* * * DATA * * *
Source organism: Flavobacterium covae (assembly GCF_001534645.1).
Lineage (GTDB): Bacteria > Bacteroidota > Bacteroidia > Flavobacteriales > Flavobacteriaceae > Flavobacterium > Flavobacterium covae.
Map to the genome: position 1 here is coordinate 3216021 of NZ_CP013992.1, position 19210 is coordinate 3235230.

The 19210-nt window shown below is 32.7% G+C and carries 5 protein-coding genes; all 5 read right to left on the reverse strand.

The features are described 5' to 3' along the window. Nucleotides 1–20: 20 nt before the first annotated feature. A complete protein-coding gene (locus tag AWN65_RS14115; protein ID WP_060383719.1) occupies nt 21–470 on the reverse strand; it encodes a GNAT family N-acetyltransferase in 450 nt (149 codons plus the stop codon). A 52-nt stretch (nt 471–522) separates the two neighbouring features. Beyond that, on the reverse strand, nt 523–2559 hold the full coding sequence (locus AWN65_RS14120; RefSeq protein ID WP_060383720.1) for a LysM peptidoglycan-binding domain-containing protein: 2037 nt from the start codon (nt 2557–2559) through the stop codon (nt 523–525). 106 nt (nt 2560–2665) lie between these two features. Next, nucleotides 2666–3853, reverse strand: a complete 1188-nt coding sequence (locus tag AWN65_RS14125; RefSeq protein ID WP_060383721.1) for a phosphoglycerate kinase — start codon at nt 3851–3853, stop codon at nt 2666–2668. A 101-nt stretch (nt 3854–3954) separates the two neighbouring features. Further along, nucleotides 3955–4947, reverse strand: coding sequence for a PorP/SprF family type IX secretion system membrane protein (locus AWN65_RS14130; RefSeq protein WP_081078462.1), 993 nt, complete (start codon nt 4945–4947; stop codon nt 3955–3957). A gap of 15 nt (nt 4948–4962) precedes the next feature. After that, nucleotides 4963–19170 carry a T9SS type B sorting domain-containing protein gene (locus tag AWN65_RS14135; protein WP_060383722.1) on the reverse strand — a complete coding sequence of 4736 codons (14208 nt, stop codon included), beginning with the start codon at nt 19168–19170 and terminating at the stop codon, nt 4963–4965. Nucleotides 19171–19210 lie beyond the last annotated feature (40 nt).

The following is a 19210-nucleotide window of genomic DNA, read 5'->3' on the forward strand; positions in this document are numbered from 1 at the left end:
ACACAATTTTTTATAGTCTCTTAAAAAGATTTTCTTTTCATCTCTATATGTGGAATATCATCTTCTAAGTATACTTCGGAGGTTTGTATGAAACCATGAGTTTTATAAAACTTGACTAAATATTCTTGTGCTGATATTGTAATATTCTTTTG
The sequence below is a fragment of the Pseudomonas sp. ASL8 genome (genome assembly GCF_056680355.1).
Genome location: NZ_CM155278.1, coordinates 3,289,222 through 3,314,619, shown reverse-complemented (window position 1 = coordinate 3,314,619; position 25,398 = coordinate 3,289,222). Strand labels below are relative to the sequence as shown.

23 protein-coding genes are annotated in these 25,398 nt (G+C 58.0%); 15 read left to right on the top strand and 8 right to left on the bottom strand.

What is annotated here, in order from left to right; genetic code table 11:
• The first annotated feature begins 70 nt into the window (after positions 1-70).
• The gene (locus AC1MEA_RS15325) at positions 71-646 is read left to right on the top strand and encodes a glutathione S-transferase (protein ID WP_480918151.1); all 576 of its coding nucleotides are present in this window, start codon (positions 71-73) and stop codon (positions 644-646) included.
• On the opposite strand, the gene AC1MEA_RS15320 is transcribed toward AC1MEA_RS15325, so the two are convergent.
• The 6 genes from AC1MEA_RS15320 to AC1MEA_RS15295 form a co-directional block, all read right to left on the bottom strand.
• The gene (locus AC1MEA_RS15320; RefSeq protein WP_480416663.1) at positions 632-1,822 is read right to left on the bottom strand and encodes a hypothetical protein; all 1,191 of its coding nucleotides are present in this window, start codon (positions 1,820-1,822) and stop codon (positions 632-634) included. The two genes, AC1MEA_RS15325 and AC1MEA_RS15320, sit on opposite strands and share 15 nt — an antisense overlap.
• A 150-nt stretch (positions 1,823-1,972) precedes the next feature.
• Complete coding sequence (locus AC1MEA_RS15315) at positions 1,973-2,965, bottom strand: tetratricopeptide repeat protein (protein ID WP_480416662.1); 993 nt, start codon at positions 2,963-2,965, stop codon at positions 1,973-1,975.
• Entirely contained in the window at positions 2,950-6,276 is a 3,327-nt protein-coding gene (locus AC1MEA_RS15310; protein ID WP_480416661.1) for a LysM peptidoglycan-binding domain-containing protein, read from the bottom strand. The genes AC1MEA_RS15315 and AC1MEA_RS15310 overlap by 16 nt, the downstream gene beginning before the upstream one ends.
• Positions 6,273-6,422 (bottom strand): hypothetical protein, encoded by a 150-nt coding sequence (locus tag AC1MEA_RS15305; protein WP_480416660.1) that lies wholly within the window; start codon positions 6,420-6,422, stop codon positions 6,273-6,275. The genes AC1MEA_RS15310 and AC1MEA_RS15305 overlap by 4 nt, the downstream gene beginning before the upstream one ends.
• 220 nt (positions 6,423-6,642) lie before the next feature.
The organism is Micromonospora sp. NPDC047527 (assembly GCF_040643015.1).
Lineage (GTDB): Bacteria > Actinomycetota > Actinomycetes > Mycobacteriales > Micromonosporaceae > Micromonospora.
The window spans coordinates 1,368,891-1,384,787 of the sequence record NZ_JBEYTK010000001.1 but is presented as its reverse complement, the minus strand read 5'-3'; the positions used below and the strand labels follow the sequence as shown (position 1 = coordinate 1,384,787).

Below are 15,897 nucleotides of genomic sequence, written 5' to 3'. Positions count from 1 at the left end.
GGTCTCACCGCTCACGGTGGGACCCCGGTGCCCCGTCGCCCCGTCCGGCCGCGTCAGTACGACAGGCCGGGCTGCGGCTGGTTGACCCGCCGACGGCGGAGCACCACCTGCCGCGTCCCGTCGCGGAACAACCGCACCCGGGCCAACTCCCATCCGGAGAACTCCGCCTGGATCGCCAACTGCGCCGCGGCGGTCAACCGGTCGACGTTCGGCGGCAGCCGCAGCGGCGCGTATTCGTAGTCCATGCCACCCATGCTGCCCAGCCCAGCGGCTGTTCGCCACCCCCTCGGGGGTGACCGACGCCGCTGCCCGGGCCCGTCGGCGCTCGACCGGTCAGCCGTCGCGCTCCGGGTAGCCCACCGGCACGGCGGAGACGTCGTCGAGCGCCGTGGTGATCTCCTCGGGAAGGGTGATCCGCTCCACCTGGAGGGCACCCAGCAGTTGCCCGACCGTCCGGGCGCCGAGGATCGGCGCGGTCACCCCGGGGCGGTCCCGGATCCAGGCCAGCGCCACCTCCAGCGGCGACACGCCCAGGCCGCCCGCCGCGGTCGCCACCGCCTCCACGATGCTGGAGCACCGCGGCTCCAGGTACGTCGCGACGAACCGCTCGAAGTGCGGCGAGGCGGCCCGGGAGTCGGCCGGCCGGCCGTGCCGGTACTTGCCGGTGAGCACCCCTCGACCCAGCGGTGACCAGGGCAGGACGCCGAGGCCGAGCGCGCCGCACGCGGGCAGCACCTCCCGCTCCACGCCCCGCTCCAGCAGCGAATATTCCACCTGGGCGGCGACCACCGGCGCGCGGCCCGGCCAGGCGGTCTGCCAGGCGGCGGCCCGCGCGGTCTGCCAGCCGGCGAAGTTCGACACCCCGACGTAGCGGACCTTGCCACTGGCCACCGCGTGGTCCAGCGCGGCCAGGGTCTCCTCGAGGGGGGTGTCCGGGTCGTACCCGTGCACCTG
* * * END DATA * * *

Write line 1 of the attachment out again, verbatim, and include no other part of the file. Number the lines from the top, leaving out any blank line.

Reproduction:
Source organism: Flavobacterium covae (assembly GCF_001534645.1).